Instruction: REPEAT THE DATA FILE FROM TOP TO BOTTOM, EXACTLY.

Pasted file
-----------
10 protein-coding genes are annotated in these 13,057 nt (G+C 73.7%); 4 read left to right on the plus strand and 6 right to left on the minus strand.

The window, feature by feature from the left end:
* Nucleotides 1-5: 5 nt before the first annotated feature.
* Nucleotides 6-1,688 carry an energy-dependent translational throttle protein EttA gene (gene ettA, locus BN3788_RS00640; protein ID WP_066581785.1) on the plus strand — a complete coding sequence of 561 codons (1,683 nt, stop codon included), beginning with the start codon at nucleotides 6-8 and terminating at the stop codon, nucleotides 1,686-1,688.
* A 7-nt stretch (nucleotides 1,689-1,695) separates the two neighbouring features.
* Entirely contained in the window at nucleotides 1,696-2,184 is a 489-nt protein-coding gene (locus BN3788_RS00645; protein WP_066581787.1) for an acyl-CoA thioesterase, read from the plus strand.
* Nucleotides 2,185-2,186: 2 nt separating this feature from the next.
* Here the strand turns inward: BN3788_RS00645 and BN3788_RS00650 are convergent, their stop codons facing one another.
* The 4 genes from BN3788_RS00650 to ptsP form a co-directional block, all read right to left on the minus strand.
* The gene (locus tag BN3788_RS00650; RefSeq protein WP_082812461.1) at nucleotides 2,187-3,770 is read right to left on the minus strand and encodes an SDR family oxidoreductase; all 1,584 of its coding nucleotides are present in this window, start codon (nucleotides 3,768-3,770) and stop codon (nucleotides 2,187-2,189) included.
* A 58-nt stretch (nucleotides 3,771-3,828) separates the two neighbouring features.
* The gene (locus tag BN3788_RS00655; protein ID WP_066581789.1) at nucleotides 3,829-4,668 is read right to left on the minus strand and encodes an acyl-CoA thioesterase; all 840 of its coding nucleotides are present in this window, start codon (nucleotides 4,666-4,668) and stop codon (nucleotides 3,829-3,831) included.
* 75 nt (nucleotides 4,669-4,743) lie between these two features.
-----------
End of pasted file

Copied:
10 protein-coding genes are annotated in these 13,057 nt (G+C 73.7%); 4 read left to right on the plus strand and 6 right to left on the minus strand.

The window, feature by feature from the left end:
* Nucleotides 1-5: 5 nt before the first annotated feature.
* Nucleotides 6-1,688 carry an energy-dependent translational throttle protein EttA gene (gene ettA, locus BN3788_RS00640; protein ID WP_066581785.1) on the plus strand — a complete coding sequence of 561 codons (1,683 nt, stop codon included), beginning with the start codon at nucleotides 6-8 and terminating at the stop codon, nucleotides 1,686-1,688.
* A 7-nt stretch (nucleotides 1,689-1,695) separates the two neighbouring features.
* Entirely contained in the window at nucleotides 1,696-2,184 is a 489-nt protein-coding gene (locus BN3788_RS00645; protein WP_066581787.1) for an acyl-CoA thioesterase, read from the plus strand.
* Nucleotides 2,185-2,186: 2 nt separating this feature from the next.
* Here the strand turns inward: BN3788_RS00645 and BN3788_RS00650 are convergent, their stop codons facing one another.
* The 4 genes from BN3788_RS00650 to ptsP form a co-directional block, all read right to left on the minus strand.
* The gene (locus tag BN3788_RS00650; RefSeq protein WP_082812461.1) at nucleotides 2,187-3,770 is read right to left on the minus strand and encodes an SDR family oxidoreductase; all 1,584 of its coding nucleotides are present in this window, start codon (nucleotides 3,768-3,770) and stop codon (nucleotides 2,187-2,189) included.
* A 58-nt stretch (nucleotides 3,771-3,828) separates the two neighbouring features.
* The gene (locus tag BN3788_RS00655; protein ID WP_066581789.1) at nucleotides 3,829-4,668 is read right to left on the minus strand and encodes an acyl-CoA thioesterase; all 840 of its coding nucleotides are present in this window, start codon (nucleotides 4,666-4,668) and stop codon (nucleotides 3,829-3,831) included.
* 75 nt (nucleotides 4,669-4,743) lie between these two features.